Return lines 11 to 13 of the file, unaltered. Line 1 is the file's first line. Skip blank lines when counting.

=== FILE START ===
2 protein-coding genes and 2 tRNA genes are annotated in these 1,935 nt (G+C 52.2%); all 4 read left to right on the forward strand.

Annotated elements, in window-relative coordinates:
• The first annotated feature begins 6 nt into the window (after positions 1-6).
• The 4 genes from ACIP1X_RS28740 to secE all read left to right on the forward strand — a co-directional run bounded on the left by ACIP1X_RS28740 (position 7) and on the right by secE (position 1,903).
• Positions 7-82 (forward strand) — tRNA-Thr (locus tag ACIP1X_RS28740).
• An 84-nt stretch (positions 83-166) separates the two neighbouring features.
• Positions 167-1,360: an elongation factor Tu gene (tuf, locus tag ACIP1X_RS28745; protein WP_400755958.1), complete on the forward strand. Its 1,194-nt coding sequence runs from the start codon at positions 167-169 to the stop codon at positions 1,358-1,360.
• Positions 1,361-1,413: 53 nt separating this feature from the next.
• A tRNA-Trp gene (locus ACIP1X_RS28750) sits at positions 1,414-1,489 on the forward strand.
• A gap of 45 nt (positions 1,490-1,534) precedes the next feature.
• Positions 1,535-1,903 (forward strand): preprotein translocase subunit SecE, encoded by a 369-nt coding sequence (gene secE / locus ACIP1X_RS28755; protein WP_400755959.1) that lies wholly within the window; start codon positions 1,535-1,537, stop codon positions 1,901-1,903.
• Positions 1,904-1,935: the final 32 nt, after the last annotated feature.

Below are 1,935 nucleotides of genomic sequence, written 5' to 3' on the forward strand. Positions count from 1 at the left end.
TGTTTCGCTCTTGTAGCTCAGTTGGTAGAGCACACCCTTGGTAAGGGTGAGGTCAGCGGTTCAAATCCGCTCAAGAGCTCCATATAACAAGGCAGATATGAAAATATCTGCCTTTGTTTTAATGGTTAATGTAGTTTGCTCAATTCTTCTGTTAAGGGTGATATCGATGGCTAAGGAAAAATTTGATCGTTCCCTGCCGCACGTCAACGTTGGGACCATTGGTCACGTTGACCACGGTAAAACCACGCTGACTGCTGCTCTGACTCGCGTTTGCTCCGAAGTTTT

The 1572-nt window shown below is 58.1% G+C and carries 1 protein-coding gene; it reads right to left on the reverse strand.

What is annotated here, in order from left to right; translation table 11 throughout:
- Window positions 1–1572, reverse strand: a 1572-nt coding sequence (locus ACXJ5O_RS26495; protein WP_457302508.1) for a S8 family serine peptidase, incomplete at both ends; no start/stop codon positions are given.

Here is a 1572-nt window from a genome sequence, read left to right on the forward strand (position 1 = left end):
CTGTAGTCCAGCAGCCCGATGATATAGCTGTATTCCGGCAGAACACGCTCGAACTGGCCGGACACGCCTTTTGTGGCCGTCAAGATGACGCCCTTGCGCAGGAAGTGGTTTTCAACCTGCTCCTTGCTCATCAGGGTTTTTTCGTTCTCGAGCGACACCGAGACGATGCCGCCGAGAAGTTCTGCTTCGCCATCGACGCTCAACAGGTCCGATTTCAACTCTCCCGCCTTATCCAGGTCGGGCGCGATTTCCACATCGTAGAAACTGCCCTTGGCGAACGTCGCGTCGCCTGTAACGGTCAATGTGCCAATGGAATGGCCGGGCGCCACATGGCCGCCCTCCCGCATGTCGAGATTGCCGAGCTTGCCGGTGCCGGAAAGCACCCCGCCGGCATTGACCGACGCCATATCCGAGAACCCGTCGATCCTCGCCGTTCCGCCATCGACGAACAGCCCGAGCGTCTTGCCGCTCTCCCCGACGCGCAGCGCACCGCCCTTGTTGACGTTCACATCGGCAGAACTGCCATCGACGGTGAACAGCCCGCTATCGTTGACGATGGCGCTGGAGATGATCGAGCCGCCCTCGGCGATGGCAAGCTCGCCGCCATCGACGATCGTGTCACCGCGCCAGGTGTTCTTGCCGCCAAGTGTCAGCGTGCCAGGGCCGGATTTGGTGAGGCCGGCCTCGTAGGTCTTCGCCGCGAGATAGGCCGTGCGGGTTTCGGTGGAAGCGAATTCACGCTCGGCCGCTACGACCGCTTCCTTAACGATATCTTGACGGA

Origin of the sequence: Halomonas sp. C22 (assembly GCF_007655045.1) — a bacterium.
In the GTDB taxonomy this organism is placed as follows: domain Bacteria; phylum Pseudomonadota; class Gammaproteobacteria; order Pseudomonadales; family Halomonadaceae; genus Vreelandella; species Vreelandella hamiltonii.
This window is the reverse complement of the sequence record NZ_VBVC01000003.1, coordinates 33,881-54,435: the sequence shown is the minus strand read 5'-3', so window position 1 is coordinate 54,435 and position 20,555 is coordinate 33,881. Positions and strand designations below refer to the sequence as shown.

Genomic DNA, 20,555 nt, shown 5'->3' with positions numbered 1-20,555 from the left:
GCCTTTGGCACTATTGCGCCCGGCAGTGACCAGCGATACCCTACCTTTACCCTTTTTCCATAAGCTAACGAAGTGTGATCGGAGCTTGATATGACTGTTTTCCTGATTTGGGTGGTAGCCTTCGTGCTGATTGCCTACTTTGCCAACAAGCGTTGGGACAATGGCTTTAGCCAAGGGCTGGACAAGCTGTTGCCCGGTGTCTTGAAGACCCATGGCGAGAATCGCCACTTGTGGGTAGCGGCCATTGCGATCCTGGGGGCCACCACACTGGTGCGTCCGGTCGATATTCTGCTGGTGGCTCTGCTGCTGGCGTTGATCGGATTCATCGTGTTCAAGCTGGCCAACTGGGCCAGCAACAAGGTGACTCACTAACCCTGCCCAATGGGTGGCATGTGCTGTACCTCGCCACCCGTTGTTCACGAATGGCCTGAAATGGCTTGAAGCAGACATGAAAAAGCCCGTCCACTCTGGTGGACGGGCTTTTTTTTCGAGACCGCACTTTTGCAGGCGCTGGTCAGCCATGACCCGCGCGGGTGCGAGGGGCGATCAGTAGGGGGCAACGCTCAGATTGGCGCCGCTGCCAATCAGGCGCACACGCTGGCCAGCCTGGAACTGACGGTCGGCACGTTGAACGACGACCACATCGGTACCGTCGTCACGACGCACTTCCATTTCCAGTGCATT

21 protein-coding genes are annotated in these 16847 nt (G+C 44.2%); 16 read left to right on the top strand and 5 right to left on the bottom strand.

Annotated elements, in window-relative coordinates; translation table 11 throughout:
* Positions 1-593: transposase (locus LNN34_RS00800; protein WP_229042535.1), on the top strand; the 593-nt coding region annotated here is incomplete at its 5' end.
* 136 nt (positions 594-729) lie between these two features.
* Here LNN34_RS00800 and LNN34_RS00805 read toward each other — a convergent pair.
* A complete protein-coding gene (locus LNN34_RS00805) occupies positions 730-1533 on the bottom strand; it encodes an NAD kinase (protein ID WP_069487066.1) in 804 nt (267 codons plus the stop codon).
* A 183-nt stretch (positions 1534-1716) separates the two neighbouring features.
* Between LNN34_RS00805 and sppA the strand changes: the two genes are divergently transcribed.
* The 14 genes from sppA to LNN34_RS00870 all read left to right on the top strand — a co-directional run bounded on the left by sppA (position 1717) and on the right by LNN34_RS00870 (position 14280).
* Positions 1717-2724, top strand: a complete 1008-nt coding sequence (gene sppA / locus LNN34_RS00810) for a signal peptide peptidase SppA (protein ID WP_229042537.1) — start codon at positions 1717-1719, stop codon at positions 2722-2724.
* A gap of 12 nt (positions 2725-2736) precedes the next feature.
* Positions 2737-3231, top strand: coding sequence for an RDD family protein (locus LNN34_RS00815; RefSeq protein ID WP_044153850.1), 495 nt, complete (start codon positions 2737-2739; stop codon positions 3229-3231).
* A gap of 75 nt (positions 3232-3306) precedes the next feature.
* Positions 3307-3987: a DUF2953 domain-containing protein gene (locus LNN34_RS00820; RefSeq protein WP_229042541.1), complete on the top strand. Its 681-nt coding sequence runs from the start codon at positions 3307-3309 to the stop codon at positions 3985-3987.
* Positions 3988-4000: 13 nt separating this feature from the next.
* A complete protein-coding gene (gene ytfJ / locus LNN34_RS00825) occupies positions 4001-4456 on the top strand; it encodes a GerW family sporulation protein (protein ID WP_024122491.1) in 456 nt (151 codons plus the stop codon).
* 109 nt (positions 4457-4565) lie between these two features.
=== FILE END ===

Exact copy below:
• Positions 1,535-1,903 (forward strand): preprotein translocase subunit SecE, encoded by a 369-nt coding sequence (gene secE / locus ACIP1X_RS28755; protein WP_400755959.1) that lies wholly within the window; start codon positions 1,535-1,537, stop codon positions 1,901-1,903.
• Positions 1,904-1,935: the final 32 nt, after the last annotated feature.

Below are 1,935 nucleotides of genomic sequence, written 5' to 3' on the forward strand. Positions count from 1 at the left end.